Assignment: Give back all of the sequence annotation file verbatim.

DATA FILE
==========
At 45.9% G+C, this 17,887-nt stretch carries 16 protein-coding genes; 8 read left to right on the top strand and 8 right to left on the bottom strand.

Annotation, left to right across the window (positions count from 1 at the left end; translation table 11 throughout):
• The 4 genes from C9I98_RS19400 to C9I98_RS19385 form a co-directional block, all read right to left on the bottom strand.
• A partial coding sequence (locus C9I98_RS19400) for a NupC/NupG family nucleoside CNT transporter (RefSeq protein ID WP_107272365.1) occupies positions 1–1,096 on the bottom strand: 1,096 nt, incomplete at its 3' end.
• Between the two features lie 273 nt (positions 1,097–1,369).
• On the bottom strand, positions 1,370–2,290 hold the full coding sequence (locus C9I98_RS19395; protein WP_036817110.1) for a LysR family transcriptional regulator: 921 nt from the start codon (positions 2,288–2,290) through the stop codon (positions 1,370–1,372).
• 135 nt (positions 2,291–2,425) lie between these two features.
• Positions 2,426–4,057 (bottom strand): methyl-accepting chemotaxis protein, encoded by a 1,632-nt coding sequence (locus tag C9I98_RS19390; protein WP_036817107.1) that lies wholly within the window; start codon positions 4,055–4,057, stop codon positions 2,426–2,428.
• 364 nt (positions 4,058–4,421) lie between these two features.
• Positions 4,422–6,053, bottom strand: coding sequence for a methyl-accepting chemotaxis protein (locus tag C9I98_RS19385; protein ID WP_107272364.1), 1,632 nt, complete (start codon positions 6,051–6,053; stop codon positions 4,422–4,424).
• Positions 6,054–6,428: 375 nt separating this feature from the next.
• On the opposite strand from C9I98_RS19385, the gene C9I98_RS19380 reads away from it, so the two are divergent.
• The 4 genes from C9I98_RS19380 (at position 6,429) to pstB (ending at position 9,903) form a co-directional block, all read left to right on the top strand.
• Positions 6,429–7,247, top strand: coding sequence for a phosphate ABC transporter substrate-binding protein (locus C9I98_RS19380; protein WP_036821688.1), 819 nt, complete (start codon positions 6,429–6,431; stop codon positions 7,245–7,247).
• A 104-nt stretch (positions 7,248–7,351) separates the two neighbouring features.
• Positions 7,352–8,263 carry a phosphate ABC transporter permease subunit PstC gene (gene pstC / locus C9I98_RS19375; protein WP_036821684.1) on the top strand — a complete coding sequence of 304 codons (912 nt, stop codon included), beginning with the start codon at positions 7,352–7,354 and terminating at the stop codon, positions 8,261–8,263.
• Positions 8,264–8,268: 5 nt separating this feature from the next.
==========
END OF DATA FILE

At 45.9% G+C, this 17,887-nt stretch carries 16 protein-coding genes; 8 read left to right on the top strand and 8 right to left on the bottom strand.

Annotation, left to right across the window (positions count from 1 at the left end; translation table 11 throughout):
• The 4 genes from C9I98_RS19400 to C9I98_RS19385 form a co-directional block, all read right to left on the bottom strand.
• A partial coding sequence (locus C9I98_RS19400) for a NupC/NupG family nucleoside CNT transporter (RefSeq protein ID WP_107272365.1) occupies positions 1–1,096 on the bottom strand: 1,096 nt, incomplete at its 3' end.
• Between the two features lie 273 nt (positions 1,097–1,369).
• On the bottom strand, positions 1,370–2,290 hold the full coding sequence (locus C9I98_RS19395; protein WP_036817110.1) for a LysR family transcriptional regulator: 921 nt from the start codon (positions 2,288–2,290) through the stop codon (positions 1,370–1,372).
• 135 nt (positions 2,291–2,425) lie between these two features.
• Positions 2,426–4,057 (bottom strand): methyl-accepting chemotaxis protein, encoded by a 1,632-nt coding sequence (locus tag C9I98_RS19390; protein WP_036817107.1) that lies wholly within the window; start codon positions 4,055–4,057, stop codon positions 2,426–2,428.
• 364 nt (positions 4,058–4,421) lie between these two features.
• Positions 4,422–6,053, bottom strand: coding sequence for a methyl-accepting chemotaxis protein (locus tag C9I98_RS19385; protein ID WP_107272364.1), 1,632 nt, complete (start codon positions 6,051–6,053; stop codon positions 4,422–4,424).
• Positions 6,054–6,428: 375 nt separating this feature from the next.
• On the opposite strand from C9I98_RS19385, the gene C9I98_RS19380 reads away from it, so the two are divergent.
• The 4 genes from C9I98_RS19380 (at position 6,429) to pstB (ending at position 9,903) form a co-directional block, all read left to right on the top strand.
• Positions 6,429–7,247, top strand: coding sequence for a phosphate ABC transporter substrate-binding protein (locus C9I98_RS19380; protein WP_036821688.1), 819 nt, complete (start codon positions 6,429–6,431; stop codon positions 7,245–7,247).
• A 104-nt stretch (positions 7,248–7,351) separates the two neighbouring features.
• Positions 7,352–8,263 carry a phosphate ABC transporter permease subunit PstC gene (gene pstC / locus C9I98_RS19375; protein WP_036821684.1) on the top strand — a complete coding sequence of 304 codons (912 nt, stop codon included), beginning with the start codon at positions 7,352–7,354 and terminating at the stop codon, positions 8,261–8,263.
• Positions 8,264–8,268: 5 nt separating this feature from the next.